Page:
Emily Gagne
July 11, 2015 6:15 am

One of my all-time favorite quotes is something from Beetlejuice, from the lips of goth goddess Lydia Deetz, played by Winona Ryder: “I, myself, am the strange and unusual.”

This line might technically be directed at ghosts, but it could not have resounded more with this human girl. Lydia can see the Maitlands, the ghosts haunting her new house, and she’s pointing out why she can see them while her father (Charles) and her totally artistic, totally narcissistic stepmom (Delia) can’t. But it’s really more than just a simple explanation. It’s an assertion of who she is and what she stands for (being herself, as “weird” as that might be!), and it’s just one aspect of her personality that inspires me on daily basis.

Let me just say that Lydia and I go back. As a young child, I became obsessed with Beetlejuice and its morbidly inclined teenage heroine. And even though my parents would argue that I watched the movie enough times as a toddler to max out my ability to like it in any way, my relationship with it and Lydia never changes. Because my girl, a girl who would inspire thousands upon thousands of other “strange and unusual” (read: regular, but unwilling to confirm to your expectations of what that means) girls to continue doing their thing, is straight up timeless in her awesomeness, just like Winona Ryder. (Did you hear about Winona’s comeback via that Netflix series and immediately daydream about actually getting that Winona Forever tattoo and then actually change your status to “Recently Deceased” like I did?!)

She’s unafraid to be herself, no matter how weird other people think she is

Lydia starts out with a very gloomy attitude to match her dark wardrobe choices. But what’s even cooler than her initial refusal to not be the shiny happy person that her family wants her to be as she moves into her new home is that she embraces a change in herself after she meets her new friends: ghosts and former owners of the house Adam and Barbara Maitland.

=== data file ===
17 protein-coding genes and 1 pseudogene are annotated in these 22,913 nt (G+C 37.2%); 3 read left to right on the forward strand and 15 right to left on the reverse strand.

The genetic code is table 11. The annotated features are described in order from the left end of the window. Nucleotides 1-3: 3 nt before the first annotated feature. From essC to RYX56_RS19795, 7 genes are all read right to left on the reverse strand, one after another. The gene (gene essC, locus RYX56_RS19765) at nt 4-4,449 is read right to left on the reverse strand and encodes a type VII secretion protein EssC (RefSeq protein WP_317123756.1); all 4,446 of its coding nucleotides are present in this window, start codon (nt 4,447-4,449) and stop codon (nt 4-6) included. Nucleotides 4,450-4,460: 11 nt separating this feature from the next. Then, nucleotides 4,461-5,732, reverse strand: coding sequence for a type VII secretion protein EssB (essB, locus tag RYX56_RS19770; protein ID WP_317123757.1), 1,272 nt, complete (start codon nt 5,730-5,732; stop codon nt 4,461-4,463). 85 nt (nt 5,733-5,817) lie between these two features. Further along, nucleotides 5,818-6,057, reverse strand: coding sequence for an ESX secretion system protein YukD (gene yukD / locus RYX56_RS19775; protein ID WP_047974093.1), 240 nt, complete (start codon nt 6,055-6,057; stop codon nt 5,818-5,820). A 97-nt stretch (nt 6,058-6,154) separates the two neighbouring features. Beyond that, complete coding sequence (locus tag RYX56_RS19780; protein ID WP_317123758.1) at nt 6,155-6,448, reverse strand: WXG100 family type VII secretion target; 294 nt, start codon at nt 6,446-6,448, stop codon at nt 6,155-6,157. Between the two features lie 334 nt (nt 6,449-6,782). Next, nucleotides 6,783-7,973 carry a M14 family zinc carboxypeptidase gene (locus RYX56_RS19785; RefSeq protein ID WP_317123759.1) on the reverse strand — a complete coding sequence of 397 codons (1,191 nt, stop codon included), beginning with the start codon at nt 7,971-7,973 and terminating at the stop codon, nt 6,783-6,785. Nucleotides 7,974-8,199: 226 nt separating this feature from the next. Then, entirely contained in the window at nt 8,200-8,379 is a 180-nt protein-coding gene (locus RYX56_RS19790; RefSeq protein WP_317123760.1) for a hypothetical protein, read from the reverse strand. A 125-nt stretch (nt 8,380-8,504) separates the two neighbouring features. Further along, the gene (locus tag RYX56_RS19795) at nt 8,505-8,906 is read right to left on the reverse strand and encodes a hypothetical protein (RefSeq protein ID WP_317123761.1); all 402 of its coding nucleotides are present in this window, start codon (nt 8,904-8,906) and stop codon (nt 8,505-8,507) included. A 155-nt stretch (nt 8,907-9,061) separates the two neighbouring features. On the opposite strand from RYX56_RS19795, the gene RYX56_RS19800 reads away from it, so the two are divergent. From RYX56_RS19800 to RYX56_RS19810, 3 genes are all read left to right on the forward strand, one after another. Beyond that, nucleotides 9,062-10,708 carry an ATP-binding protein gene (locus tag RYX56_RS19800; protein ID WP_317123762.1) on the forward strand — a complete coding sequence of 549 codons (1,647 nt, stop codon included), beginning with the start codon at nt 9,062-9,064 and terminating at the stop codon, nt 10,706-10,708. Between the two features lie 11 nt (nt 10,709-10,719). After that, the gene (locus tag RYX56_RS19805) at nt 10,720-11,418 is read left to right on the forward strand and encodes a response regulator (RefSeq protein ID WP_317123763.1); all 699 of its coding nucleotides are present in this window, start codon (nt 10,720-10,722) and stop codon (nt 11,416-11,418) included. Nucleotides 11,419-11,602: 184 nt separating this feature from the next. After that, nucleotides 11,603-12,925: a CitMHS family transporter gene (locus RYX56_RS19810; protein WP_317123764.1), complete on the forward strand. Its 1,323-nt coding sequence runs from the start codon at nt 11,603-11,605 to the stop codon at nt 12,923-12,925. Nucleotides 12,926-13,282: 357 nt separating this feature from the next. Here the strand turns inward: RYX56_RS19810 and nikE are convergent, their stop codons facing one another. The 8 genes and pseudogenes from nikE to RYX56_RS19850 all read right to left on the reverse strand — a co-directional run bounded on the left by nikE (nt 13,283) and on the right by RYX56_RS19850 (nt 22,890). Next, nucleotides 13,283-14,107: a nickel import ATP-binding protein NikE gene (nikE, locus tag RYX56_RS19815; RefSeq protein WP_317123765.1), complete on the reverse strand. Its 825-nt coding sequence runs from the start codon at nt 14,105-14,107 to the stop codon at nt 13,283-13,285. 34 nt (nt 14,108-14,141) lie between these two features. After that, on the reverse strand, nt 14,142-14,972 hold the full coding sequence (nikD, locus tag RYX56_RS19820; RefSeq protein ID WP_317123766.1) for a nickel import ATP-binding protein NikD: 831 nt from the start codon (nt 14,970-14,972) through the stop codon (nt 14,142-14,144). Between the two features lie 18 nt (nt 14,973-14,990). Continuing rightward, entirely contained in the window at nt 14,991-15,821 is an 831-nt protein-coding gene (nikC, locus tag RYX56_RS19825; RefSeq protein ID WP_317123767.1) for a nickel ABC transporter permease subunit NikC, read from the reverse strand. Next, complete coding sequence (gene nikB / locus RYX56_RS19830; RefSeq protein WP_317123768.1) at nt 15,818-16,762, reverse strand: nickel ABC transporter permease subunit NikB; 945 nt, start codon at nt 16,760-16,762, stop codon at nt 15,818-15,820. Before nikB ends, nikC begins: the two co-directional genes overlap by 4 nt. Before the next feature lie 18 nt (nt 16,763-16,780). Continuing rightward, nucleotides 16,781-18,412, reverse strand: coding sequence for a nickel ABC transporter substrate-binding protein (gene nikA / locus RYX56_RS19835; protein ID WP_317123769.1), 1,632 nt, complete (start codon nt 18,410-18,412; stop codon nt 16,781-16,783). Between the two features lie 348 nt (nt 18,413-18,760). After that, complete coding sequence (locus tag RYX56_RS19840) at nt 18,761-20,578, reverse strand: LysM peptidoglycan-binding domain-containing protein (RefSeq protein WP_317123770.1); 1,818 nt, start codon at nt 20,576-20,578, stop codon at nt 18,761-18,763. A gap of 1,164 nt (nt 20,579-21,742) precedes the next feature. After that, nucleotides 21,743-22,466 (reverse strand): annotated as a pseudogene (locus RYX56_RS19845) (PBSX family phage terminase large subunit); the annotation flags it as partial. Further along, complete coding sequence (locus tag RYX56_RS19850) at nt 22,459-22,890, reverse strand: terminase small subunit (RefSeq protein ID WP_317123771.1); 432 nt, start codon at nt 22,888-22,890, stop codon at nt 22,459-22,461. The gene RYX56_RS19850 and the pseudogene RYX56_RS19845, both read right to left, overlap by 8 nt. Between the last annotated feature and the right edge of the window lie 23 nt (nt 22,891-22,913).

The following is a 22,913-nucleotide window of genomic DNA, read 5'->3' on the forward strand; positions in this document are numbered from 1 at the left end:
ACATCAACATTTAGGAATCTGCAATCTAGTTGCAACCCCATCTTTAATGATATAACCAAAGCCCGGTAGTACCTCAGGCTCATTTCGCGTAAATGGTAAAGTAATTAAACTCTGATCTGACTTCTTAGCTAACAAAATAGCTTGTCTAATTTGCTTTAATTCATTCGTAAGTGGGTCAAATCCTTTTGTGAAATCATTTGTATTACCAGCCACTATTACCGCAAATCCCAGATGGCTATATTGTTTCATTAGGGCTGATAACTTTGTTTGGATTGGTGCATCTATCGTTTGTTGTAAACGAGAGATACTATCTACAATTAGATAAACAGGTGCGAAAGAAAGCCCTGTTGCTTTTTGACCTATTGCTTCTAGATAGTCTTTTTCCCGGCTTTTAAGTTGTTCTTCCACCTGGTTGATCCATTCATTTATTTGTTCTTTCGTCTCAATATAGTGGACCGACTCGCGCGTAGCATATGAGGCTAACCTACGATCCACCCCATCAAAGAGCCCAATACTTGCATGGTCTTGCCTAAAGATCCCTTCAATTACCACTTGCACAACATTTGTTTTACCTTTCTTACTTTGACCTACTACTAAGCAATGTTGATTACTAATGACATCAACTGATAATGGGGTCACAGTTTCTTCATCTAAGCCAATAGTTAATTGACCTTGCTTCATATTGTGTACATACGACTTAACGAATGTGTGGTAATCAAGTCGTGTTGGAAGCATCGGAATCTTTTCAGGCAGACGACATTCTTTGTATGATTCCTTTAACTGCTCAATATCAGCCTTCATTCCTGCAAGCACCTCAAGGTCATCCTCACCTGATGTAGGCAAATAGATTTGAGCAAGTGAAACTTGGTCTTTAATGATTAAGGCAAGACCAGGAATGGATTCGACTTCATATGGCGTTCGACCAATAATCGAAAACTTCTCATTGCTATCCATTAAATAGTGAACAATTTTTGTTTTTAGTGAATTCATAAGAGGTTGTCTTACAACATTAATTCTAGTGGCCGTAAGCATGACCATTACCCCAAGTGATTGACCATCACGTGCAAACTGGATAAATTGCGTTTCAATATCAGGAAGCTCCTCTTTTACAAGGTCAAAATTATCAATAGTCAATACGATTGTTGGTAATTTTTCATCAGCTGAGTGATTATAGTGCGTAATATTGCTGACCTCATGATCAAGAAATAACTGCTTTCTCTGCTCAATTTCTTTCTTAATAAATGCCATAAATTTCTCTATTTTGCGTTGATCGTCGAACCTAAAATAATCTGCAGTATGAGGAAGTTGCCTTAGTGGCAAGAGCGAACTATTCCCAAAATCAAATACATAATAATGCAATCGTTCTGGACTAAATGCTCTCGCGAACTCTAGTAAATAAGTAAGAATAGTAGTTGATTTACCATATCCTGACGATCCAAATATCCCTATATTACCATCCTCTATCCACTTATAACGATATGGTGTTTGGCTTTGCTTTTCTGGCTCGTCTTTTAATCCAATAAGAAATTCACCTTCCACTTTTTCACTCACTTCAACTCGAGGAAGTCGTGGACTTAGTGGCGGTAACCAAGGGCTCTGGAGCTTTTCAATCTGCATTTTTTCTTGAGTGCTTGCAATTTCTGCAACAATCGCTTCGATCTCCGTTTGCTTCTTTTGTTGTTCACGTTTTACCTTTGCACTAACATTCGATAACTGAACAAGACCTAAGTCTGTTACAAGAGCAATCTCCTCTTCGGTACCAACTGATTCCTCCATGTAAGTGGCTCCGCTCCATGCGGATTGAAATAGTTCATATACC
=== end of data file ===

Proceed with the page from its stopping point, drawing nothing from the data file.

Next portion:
By the end of the movie, Lydia’s seen grinning from ear to ear and dancing to “Jump in the Line (Shake, Señora)” with those dead football players from the other realm backing her up. It’s not that she’s forgotten who she is (she’s still as pale as ever and only wearing colors other than black because she has a school uniform), but she’s allowed herself to accept some lights in her so-called darkroom life. She’s let herself to be herself in all iterations, seamlessly melding the new and the old versions of her.

She’s loyal to her friends to the end (and beyond)

Remember how Lydia immediately attempts to save new pals Adam and Barbara from getting exorcised (in their wedding attire, no less!) by Otho? She turns to Beetlejuice (Betelgeuse, if you stickler-y) for help, which ends up backfiring MAJORLY on her (Beetlejuice wants to marry her in exchange for saving the Maitlands!). But the fact that she’s willing to go to the ends of the world as we know it and towards the brink of another one in the name of friendship is totally worth admiring. She’s the kind of pure and true friend we all try to seek out and hope we’ll be someday.

She refuses to accept anything at face value 

Lydia is a skeptic. So even when she calls on Beetlejuice, she knows not to go into the situation believing everything he says.  And when he does materialize and tries to marry her, she doesn’t go down without a fight, attempting to interrupt the minister and stop this sham marriage by saying Beetlejuice’s name again. And, hey, thanks to her loyalty to her friends, she gets saved by fellow cool girl Barbara and one rogue sandworm! Pretty great.

She understands the true value of spontaneous dance

Sometimes even the strange and unusual need to jump in the line like the rest of us. And man, Lydz looks totally awesome, totally inhibited doing it. If that isn’t enough to make you sing-shout “I believe you!” at your screen, I don’t know what is.

She’s still alive in more than just our hearts! 

Sure, we don’t know if this Beetlejuice sequel is actually happening for realsies, but Winona tells us it is, which means there’s hope that our dear Lydia will continue to live on in places other than our slightly blackened hearts and re-runs of that cartoon that followed the movie and is kinda awesome in its own way. To quote someone else who has a thing for Miss Deetz, basically our girl’s gonna keep making our millennium into the next one.

Related Stories:

How Winona Ryder became my alt girl role model
In more amazing sequel news, Winona Ryder promises ‘Beetlejuice 2′ is a thing

[Images via Warner Home Video]

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